Incident response is a complex process. Orchestration and automation of security products provide obvious value to any security program, but to maximize the time and monetary investment in a SOAR solution, a comprehensive SOAR solution should include additional features to manage the entire incident response lifecycle. This should include basic case management functionality, such as tracking cases, recording actions taken during the incident, and providing reporting on critical metrics and KPIs.
However, a SOAR solution’s incident management capabilities should not consist solely of case management functionality. To properly manage the entire incident response lifecycle, a SOAR solution should also provide the following incident management features:
- Phase and objective tracking
- Detailed task tracking, including assignment, time spent, and status
- Asset management, tracking all physical and virtual assets involved in the incident
- Evidence and chain of custody management
- Indicator and sample tracking, correlation, and sharing
- Document and report management
- Time and monetary effort tracking
4. Threat Intelligence
Actionable threat intelligence is a critical component in effective and efficient incident response. While simple threat intelligence feeds still provide some value and should be supported by a SOAR solution, to be truly effective in today’s threat landscape, threat intelligence must go above and beyond simple feeds. As discussed in the previous section, tracking indicators and samples, such as IP addresses, URLs, malware samples, and TTPs is a critical component of incident management. However, to become actionable threat intelligence, these indicators must be surrounded with further context. Because a SOAR solution has access to not only the indicators but also the rest of the incident information which can provide additional context, it is in a unique position to gather actionable threat intelligence.
To provide true value, a SOAR solution must go beyond simply gathering threat intelligence. A proactive security program requires threat intelligence to be properly correlated to discover attack patterns, potential vulnerabilities, and other ongoing risks to the organization. This correlation should be done automatically, and it should be immediately clear if an ongoing incident may share common factors with any previous incidents.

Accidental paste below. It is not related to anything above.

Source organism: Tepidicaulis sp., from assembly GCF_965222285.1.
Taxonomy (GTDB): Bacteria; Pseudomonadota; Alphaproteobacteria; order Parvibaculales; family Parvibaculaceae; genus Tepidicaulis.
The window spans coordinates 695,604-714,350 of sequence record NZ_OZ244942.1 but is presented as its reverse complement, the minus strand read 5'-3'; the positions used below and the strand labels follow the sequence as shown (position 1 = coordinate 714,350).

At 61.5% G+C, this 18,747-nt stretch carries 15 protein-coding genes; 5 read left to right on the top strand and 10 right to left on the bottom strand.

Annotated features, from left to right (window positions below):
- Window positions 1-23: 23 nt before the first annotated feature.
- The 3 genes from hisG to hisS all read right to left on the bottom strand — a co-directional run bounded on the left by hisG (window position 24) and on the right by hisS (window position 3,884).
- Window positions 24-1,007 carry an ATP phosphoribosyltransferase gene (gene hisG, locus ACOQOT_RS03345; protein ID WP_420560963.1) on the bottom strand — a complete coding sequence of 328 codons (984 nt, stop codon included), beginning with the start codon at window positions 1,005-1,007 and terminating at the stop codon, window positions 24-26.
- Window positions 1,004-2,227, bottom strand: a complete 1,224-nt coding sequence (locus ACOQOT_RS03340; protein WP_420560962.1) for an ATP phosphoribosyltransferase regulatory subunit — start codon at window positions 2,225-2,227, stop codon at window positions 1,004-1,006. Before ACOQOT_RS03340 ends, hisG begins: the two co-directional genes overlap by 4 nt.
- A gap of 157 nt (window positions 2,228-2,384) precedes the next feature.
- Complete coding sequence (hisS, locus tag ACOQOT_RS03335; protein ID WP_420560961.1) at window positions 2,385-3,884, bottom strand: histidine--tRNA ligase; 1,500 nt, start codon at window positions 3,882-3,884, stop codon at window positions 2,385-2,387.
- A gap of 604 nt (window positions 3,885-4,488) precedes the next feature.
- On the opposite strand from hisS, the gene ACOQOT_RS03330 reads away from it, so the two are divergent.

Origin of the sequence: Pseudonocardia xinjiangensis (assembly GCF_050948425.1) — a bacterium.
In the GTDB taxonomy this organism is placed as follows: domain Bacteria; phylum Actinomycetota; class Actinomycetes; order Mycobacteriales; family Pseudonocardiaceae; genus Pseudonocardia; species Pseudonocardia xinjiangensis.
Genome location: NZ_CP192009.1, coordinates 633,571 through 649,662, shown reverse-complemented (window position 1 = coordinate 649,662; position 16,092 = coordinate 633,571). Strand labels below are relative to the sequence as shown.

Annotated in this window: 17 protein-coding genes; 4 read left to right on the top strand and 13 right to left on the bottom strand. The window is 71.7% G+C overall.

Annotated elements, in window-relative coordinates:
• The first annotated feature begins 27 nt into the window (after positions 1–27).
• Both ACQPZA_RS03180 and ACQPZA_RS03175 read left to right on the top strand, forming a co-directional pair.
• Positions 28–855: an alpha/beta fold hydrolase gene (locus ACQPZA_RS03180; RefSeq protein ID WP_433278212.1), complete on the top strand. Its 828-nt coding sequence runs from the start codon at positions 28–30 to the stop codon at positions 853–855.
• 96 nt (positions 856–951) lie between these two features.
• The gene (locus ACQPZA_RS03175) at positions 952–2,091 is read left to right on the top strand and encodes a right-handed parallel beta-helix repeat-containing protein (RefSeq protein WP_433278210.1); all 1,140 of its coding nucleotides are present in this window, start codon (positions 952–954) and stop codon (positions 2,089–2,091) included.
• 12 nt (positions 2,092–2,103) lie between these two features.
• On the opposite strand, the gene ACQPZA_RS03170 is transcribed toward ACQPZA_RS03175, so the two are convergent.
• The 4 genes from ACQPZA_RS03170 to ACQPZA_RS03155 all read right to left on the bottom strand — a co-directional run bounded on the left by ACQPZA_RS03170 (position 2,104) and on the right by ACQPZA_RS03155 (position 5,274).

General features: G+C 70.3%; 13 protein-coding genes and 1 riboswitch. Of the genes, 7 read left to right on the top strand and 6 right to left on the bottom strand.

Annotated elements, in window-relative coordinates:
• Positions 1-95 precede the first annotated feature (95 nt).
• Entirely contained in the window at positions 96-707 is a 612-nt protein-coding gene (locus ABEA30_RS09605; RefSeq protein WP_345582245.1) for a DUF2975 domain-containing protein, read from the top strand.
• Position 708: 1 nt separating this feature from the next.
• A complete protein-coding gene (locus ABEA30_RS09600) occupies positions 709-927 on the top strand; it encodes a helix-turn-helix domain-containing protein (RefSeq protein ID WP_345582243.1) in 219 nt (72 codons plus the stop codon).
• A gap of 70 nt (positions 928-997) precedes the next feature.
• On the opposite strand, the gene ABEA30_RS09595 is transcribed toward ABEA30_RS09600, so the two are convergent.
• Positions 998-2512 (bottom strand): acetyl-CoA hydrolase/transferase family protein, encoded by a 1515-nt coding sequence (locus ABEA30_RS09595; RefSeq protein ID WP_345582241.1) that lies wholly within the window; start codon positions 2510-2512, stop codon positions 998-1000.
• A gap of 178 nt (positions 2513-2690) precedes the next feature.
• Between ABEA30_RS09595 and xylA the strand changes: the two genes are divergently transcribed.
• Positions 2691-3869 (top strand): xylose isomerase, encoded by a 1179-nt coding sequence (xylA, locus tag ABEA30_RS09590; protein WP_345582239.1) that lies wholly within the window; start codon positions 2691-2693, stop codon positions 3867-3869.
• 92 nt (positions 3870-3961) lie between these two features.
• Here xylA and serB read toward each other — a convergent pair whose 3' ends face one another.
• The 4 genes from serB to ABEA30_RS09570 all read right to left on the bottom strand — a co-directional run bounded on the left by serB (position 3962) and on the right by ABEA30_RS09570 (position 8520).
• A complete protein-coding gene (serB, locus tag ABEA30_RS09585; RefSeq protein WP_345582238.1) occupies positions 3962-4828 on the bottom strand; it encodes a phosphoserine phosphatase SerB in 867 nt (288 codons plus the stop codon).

Although automated correlation is critical for analysts to make informed decisions during the incident response process, visual correlation is also an important factor when assessing threat intelligence capabilities. Many proactive security programs now include various forms of threat hunting; actively looking for attacks and patterns that may not have been detected through automated methods. To facilitate this process, threat intelligence and correlated events should be able to be displayed in an easy-to-understand visual manner to allow analysts to most effectively analyze the information.
A SOAR solution should be considered a long-term investment. Objectively evaluating which vendor has the best solution is a process that should be tailored to each organization’s individual requirements. Once a SOAR solution is deployed and integrated into the security process, the rip-and replace cost will be high. For this reason, it is important to evaluate the vendor of the SOAR solution, along with the solution itself. The vendor chosen should be one that can continue to provide both a leading SOAR solution, that is flexible and supports open integrations with responsive customer service for the foreseeable future.